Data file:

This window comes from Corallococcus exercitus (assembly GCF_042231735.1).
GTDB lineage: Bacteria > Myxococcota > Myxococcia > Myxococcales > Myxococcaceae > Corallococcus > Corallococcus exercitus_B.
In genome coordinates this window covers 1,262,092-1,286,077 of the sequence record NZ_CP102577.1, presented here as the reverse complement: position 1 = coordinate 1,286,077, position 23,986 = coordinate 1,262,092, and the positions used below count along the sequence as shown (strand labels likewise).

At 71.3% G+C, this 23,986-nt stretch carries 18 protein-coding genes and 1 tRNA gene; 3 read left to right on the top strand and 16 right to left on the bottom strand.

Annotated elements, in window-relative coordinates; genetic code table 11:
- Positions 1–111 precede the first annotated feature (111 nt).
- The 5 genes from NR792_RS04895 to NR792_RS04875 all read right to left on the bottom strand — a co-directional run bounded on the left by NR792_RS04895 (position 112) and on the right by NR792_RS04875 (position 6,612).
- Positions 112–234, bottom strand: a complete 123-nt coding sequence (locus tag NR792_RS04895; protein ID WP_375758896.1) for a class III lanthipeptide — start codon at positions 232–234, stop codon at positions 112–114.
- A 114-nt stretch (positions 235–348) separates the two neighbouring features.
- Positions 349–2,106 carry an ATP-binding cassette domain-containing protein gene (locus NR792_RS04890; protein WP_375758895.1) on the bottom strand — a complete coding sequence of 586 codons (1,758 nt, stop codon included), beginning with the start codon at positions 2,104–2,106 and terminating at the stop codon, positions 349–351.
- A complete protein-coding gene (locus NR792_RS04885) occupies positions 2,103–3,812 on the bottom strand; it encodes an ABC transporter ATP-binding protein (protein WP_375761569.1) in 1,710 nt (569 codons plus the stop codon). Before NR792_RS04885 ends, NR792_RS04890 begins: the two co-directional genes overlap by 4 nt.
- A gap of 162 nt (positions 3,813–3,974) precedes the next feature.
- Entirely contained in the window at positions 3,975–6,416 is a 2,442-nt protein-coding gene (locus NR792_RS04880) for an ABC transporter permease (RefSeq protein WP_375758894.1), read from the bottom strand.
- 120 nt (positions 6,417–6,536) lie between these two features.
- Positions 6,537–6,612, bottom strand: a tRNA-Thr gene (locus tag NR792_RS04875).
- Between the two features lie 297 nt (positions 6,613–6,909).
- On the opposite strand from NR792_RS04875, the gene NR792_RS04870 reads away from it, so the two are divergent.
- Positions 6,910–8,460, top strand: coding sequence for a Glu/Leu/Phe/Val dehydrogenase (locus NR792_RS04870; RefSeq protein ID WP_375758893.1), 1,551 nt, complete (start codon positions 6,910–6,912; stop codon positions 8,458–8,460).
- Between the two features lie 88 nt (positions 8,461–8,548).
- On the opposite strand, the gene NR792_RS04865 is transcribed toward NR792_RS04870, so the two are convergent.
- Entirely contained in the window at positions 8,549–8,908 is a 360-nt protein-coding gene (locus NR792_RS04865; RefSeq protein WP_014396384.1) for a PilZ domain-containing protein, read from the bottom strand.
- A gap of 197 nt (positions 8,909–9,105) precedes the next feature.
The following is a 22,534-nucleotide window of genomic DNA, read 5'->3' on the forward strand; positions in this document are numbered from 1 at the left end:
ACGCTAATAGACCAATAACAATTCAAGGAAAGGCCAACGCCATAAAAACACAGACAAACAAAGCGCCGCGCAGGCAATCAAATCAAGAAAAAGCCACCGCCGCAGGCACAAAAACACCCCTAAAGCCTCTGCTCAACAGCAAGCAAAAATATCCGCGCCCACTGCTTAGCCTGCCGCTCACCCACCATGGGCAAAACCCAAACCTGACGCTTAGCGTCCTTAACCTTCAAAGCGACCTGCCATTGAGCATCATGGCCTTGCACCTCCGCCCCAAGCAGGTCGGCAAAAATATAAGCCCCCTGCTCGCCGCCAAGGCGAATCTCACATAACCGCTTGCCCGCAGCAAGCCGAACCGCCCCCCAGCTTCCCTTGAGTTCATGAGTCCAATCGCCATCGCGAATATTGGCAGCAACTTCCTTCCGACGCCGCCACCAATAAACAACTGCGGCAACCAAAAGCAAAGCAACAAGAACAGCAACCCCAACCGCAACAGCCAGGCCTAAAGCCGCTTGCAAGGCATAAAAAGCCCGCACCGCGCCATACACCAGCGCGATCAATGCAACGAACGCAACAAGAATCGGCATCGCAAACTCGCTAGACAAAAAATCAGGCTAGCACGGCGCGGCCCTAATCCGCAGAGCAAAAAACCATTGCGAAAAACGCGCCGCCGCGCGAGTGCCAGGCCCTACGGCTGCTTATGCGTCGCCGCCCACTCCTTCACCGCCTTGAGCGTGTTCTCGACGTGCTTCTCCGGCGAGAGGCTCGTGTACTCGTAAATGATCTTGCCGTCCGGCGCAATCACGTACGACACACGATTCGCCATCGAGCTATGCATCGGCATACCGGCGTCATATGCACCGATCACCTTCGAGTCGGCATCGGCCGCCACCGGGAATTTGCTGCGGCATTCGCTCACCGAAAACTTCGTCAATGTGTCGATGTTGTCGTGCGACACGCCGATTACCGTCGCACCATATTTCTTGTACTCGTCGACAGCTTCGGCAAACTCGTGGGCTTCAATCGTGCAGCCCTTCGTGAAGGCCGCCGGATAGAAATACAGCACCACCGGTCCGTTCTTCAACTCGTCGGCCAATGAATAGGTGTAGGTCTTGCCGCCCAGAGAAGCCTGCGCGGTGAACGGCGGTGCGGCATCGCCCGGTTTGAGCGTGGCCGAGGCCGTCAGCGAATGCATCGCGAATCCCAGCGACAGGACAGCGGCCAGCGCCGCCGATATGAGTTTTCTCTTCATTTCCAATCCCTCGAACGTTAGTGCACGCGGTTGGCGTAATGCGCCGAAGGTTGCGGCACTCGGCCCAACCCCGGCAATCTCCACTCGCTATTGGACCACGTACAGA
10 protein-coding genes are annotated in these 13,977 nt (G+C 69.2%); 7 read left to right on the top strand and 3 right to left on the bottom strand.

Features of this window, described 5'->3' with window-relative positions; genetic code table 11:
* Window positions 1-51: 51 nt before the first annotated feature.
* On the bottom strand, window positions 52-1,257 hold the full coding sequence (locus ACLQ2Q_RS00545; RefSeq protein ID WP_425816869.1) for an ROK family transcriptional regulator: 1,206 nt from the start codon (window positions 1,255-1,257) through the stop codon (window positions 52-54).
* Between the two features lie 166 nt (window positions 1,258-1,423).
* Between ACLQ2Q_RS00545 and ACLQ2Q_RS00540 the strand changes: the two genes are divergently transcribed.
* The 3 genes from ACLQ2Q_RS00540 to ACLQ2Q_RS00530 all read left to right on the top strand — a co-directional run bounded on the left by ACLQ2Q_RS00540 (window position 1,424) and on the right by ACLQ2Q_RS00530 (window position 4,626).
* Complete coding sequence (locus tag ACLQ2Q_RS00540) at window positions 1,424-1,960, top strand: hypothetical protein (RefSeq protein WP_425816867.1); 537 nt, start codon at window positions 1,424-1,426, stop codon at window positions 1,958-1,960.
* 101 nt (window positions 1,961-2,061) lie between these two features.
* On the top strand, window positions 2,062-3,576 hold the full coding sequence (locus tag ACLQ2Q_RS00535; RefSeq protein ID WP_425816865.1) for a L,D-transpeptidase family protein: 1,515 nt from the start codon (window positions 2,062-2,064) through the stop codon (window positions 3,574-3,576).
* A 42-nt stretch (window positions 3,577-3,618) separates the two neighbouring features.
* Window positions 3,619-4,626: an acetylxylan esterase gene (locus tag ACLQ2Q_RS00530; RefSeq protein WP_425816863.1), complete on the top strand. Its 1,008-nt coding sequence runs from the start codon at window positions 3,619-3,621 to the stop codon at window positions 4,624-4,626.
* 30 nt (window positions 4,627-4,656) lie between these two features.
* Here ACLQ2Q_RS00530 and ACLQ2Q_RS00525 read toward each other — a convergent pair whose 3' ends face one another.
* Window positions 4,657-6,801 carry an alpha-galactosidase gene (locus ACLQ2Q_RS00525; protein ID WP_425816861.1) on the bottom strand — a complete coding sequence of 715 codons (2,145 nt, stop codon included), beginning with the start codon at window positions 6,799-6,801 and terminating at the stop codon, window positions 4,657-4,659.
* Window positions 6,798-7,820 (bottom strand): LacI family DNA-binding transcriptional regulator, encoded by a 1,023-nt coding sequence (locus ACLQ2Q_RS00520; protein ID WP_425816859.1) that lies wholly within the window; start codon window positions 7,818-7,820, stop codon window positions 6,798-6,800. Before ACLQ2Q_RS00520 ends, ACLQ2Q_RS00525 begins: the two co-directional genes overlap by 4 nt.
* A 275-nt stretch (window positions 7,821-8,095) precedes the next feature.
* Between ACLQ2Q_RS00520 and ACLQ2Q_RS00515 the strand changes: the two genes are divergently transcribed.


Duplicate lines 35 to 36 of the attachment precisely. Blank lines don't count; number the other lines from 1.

* A 42-nt stretch (window positions 3,577-3,618) separates the two neighbouring features.
* Window positions 3,619-4,626: an acetylxylan esterase gene (locus tag ACLQ2Q_RS00530; RefSeq protein WP_425816863.1), complete on the top strand. Its 1,008-nt coding sequence runs from the start codon at window positions 3,619-3,621 to the stop codon at window positions 4,624-4,626.